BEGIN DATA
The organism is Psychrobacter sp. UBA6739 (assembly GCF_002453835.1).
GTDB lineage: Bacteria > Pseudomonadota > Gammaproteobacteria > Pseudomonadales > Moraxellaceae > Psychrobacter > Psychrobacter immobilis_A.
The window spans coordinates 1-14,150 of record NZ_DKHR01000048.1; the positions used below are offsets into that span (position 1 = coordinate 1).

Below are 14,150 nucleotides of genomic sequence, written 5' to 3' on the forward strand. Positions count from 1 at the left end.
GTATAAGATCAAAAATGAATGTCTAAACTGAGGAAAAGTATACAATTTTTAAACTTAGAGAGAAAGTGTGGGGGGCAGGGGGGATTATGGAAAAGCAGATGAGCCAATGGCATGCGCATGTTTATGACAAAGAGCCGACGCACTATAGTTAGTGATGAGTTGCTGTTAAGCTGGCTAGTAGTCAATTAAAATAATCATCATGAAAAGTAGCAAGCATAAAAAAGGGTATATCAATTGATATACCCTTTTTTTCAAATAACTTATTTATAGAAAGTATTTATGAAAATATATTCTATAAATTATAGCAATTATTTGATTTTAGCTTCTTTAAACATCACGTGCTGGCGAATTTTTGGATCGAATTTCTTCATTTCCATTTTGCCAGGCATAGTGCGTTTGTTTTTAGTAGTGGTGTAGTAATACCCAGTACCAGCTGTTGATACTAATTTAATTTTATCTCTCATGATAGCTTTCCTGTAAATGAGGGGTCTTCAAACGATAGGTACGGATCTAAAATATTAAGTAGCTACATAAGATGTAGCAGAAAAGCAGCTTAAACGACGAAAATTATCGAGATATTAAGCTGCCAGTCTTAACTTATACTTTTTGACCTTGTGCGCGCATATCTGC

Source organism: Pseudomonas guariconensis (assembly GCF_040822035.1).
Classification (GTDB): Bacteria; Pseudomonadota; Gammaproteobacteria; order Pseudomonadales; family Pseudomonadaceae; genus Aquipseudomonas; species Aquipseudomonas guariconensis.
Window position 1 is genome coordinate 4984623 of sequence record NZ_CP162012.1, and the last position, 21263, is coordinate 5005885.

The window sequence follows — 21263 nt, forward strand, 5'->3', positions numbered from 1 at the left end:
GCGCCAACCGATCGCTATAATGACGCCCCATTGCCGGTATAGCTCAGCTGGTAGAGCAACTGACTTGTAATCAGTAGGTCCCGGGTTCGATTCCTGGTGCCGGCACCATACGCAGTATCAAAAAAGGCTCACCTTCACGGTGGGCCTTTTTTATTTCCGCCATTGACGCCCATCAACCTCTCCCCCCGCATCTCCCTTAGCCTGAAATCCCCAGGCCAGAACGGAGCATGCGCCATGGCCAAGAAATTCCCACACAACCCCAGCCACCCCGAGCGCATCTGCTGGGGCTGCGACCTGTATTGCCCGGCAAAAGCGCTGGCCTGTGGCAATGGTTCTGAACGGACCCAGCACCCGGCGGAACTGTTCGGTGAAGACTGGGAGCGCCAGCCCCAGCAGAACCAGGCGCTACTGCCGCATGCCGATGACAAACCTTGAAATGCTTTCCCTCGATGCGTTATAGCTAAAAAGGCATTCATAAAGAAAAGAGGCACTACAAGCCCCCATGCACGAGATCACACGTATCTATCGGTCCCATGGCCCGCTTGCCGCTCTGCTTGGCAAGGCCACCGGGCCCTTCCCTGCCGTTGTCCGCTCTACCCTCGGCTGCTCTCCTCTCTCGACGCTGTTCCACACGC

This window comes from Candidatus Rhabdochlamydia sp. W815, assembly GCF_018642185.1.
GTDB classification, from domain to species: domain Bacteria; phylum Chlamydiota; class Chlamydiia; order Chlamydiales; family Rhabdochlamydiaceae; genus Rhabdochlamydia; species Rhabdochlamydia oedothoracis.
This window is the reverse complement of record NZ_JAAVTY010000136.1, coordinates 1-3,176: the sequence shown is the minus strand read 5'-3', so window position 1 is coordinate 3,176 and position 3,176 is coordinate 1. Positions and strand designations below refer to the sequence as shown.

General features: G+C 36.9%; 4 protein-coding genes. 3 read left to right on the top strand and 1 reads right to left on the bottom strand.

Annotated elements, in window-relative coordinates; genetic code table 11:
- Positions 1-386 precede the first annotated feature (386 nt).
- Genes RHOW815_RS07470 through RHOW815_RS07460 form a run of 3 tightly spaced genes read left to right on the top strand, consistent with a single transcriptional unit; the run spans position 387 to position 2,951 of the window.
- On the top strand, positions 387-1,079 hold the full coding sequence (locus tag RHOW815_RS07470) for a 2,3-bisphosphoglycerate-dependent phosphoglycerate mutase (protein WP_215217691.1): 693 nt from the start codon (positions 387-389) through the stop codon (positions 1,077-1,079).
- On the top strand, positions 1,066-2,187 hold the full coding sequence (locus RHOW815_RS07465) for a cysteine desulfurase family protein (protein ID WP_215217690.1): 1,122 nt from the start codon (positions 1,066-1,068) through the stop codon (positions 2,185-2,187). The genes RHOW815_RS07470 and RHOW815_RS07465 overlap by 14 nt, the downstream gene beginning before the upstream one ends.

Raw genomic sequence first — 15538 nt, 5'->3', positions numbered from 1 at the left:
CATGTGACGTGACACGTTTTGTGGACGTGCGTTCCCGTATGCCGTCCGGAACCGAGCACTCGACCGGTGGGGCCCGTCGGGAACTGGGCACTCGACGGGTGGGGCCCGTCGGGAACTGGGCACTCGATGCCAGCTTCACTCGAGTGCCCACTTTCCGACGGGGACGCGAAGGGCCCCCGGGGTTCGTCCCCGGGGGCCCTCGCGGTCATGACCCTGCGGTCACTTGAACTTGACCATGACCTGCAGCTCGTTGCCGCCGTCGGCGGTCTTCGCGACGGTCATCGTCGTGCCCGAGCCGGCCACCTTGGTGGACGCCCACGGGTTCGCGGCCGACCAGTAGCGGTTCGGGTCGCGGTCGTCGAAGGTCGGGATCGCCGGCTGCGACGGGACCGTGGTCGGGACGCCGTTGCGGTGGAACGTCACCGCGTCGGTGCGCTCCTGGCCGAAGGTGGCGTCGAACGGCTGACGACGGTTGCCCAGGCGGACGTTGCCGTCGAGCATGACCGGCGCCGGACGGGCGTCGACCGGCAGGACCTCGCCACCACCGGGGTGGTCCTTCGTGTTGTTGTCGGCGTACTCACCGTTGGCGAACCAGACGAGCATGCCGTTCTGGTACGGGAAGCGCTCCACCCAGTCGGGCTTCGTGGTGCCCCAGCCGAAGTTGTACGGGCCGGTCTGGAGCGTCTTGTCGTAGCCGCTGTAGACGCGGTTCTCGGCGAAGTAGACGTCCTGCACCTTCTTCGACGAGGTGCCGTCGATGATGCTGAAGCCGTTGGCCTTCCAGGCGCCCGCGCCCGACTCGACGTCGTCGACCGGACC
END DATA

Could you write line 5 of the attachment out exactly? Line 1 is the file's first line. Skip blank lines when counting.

GTATAAGATCAAAAATGAATGTCTAAACTGAGGAAAAGTATACAATTTTTAAACTTAGAGAGAAAGTGTGGGGGGCAGGGGGGATTATGGAAAAGCAGATGAGCCAATGGCATGCGCATGTTTATGACAAAGAGCCGACGCACTATAGTTAGTGATGAGTTGCTGTTAAGCTGGCTAGTAGTCAATTAAAATAATCATCATGAAAAGTAGCAAGCATAAAAAAGGGTATATCAATTGATATACCCTTTTTTTCAAATAACTTATTTATAGAAAGTATTTATGAAAATATATTCTATAAATTATAGCAATTATTTGATTTTAGCTTCTTTAAACATCACGTGCTGGCGAATTTTTGGATCGAATTTCTTCATTTCCATTTTGCCAGGCATAGTGCGTTTGTTTTTAGTAGTGGTGTAGTAATACCCAGTACCAGCTGTTGATACTAATTTAATTTTATCTCTCATGATAGCTTTCCTGTAAATGAGGGGTCTTCAAACGATAGGTACGGATCTAAAATATTAAGTAGCTACATAAGATGTAGCAGAAAAGCAGCTTAAACGACGAAAATTATCGAGATATTAAGCTGCCAGTCTTAACTTATACTTTTTGACCTTGTGCGCGCATATCTGC